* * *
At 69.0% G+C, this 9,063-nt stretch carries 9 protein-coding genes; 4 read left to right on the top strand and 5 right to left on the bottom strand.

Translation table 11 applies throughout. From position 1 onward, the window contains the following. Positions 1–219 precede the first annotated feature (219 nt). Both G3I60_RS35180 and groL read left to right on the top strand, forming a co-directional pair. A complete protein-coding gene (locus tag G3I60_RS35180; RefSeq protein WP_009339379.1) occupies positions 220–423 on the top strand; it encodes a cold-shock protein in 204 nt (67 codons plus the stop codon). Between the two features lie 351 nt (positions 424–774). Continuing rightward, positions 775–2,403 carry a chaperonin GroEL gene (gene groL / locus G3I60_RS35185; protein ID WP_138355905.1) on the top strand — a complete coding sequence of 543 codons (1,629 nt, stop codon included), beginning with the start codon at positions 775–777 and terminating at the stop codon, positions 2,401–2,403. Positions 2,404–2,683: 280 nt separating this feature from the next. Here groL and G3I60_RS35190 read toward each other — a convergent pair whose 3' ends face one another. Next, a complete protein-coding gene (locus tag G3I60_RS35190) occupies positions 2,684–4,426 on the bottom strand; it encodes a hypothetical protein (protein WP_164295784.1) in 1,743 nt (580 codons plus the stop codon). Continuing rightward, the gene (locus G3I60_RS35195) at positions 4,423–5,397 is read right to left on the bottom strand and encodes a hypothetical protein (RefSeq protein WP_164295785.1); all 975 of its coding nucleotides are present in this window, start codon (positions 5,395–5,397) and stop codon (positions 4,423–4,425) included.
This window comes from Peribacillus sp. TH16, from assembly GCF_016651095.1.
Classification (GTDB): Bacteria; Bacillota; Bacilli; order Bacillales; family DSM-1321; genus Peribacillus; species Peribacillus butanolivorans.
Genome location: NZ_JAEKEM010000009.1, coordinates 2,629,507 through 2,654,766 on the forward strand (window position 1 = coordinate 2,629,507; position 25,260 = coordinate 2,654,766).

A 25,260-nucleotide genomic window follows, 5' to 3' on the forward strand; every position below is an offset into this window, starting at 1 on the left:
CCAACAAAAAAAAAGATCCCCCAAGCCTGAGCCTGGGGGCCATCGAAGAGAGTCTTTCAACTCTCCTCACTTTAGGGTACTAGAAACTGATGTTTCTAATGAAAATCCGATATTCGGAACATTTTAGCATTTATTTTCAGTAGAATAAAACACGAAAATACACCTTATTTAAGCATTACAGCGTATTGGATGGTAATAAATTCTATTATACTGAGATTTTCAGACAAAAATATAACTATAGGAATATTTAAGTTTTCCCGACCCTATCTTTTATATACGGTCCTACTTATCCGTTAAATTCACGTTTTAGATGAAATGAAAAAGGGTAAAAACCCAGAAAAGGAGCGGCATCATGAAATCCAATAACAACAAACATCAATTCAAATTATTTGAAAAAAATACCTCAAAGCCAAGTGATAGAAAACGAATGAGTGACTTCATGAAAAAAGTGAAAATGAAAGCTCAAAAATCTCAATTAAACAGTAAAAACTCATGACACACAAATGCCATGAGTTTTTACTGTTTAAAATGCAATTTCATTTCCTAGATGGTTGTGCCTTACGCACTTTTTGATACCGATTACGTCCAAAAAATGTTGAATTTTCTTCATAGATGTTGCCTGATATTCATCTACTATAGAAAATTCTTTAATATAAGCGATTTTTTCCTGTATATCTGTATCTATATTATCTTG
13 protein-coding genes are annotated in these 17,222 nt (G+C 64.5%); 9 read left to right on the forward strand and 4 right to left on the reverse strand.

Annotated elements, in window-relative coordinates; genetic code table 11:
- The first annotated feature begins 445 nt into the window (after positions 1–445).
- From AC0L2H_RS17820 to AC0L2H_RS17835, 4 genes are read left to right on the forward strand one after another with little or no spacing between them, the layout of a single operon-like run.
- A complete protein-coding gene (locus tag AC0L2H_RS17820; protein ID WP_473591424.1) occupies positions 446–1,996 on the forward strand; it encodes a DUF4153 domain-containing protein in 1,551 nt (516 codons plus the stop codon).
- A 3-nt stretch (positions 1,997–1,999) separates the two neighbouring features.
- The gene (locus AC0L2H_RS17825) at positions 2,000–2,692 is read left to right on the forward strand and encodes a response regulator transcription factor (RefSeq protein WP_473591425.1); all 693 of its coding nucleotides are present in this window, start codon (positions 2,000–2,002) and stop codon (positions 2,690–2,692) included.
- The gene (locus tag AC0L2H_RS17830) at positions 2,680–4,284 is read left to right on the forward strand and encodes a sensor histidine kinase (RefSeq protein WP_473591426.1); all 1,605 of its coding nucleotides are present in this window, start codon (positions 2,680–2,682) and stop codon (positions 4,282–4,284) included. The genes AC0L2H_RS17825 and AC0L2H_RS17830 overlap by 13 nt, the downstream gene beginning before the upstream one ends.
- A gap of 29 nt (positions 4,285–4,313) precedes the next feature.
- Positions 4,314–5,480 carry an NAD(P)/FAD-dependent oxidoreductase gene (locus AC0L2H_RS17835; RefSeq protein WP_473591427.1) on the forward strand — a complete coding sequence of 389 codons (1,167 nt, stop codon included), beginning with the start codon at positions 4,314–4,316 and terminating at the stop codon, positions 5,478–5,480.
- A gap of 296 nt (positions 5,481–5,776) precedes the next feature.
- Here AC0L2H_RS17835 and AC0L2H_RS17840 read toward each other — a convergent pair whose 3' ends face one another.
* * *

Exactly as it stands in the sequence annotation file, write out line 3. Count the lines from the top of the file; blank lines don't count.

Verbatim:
This window comes from Peribacillus sp. TH16, from assembly GCF_016651095.1.